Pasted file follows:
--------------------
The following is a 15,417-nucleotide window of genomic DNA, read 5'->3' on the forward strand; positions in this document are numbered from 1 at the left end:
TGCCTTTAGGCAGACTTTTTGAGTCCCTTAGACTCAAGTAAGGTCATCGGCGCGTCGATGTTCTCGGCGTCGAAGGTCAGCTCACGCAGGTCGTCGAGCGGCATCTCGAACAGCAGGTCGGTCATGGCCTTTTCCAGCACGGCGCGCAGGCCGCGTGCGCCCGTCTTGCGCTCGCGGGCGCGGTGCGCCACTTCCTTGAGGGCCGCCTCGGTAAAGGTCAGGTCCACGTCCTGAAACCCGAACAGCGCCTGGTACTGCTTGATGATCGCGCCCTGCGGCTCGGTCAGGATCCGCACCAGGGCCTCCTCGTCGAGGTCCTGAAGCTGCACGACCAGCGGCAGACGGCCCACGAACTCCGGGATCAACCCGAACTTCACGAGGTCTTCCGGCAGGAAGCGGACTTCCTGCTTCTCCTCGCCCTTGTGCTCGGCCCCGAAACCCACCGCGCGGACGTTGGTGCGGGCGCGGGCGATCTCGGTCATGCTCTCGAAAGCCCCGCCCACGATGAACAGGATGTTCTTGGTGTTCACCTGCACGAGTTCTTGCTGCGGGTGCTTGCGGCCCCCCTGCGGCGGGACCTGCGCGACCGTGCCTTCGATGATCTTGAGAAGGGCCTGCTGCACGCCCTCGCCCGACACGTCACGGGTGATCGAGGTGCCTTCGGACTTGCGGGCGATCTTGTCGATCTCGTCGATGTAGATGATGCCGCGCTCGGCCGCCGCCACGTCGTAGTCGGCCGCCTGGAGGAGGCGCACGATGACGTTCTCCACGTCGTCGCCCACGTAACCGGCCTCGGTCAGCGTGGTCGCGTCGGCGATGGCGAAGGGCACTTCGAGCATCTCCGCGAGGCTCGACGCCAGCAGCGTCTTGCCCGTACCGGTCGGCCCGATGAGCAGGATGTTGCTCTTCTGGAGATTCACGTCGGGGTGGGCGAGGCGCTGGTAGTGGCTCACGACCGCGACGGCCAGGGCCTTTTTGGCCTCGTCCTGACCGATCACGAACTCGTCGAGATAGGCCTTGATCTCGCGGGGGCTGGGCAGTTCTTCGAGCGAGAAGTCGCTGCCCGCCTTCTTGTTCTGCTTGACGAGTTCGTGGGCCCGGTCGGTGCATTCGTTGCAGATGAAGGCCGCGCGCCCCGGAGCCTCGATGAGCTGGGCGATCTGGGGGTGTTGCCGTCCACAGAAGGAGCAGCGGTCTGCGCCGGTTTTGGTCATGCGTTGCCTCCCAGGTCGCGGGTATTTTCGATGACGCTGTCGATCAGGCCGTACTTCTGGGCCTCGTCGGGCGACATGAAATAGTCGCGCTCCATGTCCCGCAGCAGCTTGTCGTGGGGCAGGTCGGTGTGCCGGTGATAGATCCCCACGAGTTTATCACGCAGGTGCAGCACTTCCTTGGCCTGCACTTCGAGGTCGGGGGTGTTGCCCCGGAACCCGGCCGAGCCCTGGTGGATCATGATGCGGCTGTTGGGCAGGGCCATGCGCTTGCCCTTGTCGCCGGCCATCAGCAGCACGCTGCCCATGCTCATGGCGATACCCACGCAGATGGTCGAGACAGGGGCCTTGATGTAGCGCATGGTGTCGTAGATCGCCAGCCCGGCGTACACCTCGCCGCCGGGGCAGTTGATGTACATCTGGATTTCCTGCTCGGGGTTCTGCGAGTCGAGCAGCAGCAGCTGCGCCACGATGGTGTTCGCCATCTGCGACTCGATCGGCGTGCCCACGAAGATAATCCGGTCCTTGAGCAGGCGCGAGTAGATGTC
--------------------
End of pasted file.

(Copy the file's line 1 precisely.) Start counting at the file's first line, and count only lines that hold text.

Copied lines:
The following is a 15,417-nucleotide window of genomic DNA, read 5'->3' on the forward strand; positions in this document are numbered from 1 at the left end: